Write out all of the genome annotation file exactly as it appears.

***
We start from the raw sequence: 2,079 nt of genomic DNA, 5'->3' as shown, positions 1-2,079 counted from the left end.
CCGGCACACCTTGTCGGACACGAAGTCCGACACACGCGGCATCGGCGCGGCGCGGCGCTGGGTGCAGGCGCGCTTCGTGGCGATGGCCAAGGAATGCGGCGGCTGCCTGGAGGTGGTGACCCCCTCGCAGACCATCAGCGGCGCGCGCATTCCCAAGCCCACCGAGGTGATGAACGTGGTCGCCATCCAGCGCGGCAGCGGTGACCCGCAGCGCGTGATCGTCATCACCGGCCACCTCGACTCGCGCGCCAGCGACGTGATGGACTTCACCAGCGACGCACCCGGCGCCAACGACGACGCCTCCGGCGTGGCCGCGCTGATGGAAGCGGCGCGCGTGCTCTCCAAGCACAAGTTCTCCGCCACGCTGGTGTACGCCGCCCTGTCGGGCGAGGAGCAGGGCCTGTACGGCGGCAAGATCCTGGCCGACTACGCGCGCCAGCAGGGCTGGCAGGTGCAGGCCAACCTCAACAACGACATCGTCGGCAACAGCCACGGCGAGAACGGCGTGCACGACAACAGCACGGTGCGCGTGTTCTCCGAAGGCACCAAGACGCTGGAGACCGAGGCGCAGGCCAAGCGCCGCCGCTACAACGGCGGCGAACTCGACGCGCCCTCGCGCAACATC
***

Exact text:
We start from the raw sequence: 2,079 nt of genomic DNA, 5'->3' as shown, positions 1-2,079 counted from the left end.
CCGGCACACCTTGTCGGACACGAAGTCCGACACACGCGGCATCGGCGCGGCGCGGCGCTGGGTGCAGGCGCGCTTCGTGGCGATGGCCAAGGAATGCGGCGGCTGCCTGGAGGTGGTGACCCCCTCGCAGACCATCAGCGGCGCGCGCATTCCCAAGCCCACCGAGGTGATGAACGTGGTCGCCATCCAGCGCGGCAGCGGTGACCCGCAGCGCGTGATCGTCATCACCGGCCACCTCGACTCGCGCGCCAGCGACGTGATGGACTTCACCAGCGACGCACCCGGCGCCAACGACGACGCCTCCGGCGTGGCCGCGCTGATGGAAGCGGCGCGCGTGCTCTCCAAGCACAAGTTCTCCGCCACGCTGGTGTACGCCGCCCTGTCGGGCGAGGAGCAGGGCCTGTACGGCGGCAAGATCCTGGCCGACTACGCGCGCCAGCAGGGCTGGCAGGTGCAGGCCAACCTCAACAACGACATCGTCGGCAACAGCCACGGCGAGAACGGCGTGCACGACAACAGCACGGTGCGCGTGTTCTCCGAAGGCACCAAGACGCTGGAGACCGAGGCGCAGGCCAAGCGCCGCCGCTACAACGGCGGCGAACTCGACGCGCCCTCGCGCAACATC